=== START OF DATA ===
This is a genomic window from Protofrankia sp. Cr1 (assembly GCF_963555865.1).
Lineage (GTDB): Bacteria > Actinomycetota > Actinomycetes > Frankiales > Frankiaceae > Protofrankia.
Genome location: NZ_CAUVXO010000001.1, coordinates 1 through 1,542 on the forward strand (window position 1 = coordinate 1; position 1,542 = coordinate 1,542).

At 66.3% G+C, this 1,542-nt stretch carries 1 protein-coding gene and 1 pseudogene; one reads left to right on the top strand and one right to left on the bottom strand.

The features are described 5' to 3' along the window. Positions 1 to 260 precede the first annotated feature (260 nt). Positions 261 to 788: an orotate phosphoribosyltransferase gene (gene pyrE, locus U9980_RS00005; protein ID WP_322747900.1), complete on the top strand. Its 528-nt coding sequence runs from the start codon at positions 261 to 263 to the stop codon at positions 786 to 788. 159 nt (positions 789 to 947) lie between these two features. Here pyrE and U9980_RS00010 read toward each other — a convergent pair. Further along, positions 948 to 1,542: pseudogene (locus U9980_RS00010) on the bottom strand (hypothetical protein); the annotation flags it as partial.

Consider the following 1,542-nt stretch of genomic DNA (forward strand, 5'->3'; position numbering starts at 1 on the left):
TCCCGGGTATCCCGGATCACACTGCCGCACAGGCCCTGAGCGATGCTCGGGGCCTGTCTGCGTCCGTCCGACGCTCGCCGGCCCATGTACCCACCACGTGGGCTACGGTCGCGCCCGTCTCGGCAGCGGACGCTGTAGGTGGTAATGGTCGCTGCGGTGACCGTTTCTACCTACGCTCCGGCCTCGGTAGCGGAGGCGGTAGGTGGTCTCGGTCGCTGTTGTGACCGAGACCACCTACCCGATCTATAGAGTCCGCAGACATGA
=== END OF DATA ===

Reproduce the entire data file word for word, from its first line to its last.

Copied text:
This is a genomic window from Protofrankia sp. Cr1 (assembly GCF_963555865.1).
Lineage (GTDB): Bacteria > Actinomycetota > Actinomycetes > Frankiales > Frankiaceae > Protofrankia.
Genome location: NZ_CAUVXO010000001.1, coordinates 1 through 1,542 on the forward strand (window position 1 = coordinate 1; position 1,542 = coordinate 1,542).

At 66.3% G+C, this 1,542-nt stretch carries 1 protein-coding gene and 1 pseudogene; one reads left to right on the top strand and one right to left on the bottom strand.

The features are described 5' to 3' along the window. Positions 1 to 260 precede the first annotated feature (260 nt). Positions 261 to 788: an orotate phosphoribosyltransferase gene (gene pyrE, locus U9980_RS00005; protein ID WP_322747900.1), complete on the top strand. Its 528-nt coding sequence runs from the start codon at positions 261 to 263 to the stop codon at positions 786 to 788. 159 nt (positions 789 to 947) lie between these two features. Here pyrE and U9980_RS00010 read toward each other — a convergent pair. Further along, positions 948 to 1,542: pseudogene (locus U9980_RS00010) on the bottom strand (hypothetical protein); the annotation flags it as partial.

Consider the following 1,542-nt stretch of genomic DNA (forward strand, 5'->3'; position numbering starts at 1 on the left):
TCCCGGGTATCCCGGATCACACTGCCGCACAGGCCCTGAGCGATGCTCGGGGCCTGTCTGCGTCCGTCCGACGCTCGCCGGCCCATGTACCCACCACGTGGGCTACGGTCGCGCCCGTCTCGGCAGCGGACGCTGTAGGTGGTAATGGTCGCTGCGGTGACCGTTTCTACCTACGCTCCGGCCTCGGTAGCGGAGGCGGTAGGTGGTCTCGGTCGCTGTTGTGACCGAGACCACCTACCCGATCTATAGAGTCCGCAGACATGA